Cambridge Savings Bank hopes customers who walk into its new Boston branch will notice that something is different.

The $3.7 billion-asset bank installed an interactive teller machine, a device that looks like an ATM with videoconferencing capabilities, at the branch. It lets customers talk with a banker about their accounts, just as they would in a traditional teller line. The machine also allows Cambridge to offer extended hours, 7 a.m. to 7 p.m.

“It is a great way for customers to come in after work," said Wayne Patenaude, the $3.7 billion-asset bank's president and CEO. "If they need something answered right away, we can make that happen. ... We think this kind of technology is the wave of the future.”

Cambridge is one of several community banks experimenting with technology that has been around for a few years. Those that are adopting the machines are looking to provide convenience for customers in hopes of securing a competitive advantage, industry experts said.

The machines could also help banks automate more transactions and reduce overhead tied to physical branches, though the ultimate bottom-line benefits of investing in the expensive technology remain unclear.

Calculating a return on investment is “where a lot of folks are struggling,” said Kevin Tweddle, head of the Independent Community Bankers of America’s innovation and financial technology group. “Yes, you’ll save on personnel cost in the long run, but it’s a pretty significant" upfront investment.

Interactive teller machines require a bigger investment than traditional ATMs, said Chris King, vice president of sales in the community financial institutions division of the manufacturer NCR. NCR declined to disclose pricing.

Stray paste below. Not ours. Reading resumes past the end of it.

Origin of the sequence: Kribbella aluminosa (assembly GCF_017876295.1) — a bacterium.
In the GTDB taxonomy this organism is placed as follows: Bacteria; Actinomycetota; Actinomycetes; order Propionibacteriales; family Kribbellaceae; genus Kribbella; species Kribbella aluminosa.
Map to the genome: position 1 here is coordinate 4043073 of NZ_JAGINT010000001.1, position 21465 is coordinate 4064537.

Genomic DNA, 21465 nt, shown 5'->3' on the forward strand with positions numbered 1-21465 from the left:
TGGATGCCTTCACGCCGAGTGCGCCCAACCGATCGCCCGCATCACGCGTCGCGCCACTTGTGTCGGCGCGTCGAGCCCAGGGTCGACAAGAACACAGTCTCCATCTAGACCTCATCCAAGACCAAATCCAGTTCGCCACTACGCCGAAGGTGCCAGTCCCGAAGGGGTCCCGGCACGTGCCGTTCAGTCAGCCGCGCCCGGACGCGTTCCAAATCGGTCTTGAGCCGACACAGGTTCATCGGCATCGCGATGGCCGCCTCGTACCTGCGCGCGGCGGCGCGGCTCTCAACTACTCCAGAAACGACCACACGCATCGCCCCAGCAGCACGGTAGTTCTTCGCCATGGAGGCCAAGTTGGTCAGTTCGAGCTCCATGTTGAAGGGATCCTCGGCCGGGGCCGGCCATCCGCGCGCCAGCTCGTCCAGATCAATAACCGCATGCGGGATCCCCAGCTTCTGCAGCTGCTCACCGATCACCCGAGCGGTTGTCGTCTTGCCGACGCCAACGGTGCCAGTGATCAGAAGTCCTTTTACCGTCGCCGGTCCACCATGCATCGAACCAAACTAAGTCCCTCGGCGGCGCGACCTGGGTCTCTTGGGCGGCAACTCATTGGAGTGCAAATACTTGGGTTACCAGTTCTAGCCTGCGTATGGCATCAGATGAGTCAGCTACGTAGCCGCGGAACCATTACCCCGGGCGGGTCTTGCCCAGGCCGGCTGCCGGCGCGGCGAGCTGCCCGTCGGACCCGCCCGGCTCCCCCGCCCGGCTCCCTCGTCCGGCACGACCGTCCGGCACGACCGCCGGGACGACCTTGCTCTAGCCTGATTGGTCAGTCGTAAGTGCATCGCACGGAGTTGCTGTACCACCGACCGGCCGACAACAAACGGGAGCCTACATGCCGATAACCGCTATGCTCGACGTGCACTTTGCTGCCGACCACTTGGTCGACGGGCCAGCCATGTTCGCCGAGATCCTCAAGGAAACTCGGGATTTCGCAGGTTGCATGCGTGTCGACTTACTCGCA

While a typical machine can cost $75,000, the underlying software could run up to $500,000, said Steven Reider, president of Bancography. As a result, banks should consider installing multiple units to make the most of the fixed costs.

Ryan Rackley, a senior director with Cornerstone Advisors, a consulting firm in Scottsdale, Ariz., said he has yet to see the new technology reduce a bank's expenses, since institutions still have to employ tellers in call centers to man the machines. He estimated that only 5% of all banks have invested in interactive teller machines.

Though a number of big banks have embraced the machines, Reider said community banks have been more hesitant — for good reason.

“Customers are sold on personalized service," Reider said. "To come into a branch and not have the opportunity to work directly with an employee, face-to-face, is probably contradictory to the promise of the branch to begin with.”

The key to success will involve finding a balance between personalized service and technology, said Carter Campbell, president of National Property Concepts, which offers consulting services tied to branch design. Some community banks are testing interactive teller machines, rather than jumping in headfirst.

Cambridge Savings has three machines in its Boston-area branches. Patenaude said the bank is taking its time to learn more about the technology before investing in a larger fleet.

“We're pleased right now with the three we have and we will watch how they develop,” he said.

Other community banks are further along adopting the technology.

Tower Community Bank in Jasper, Tenn., has 13 machines with two more on the way, said Lorie Heller, the bank’s chief experience officer. Heller said the $167 million-asset bank first learned about interactive teller machines in 2015 at a technology seminar in Las Vegas. By October 2016, Tower Community had deployed 12 ITMs in branches and as stand-alone, remote locations.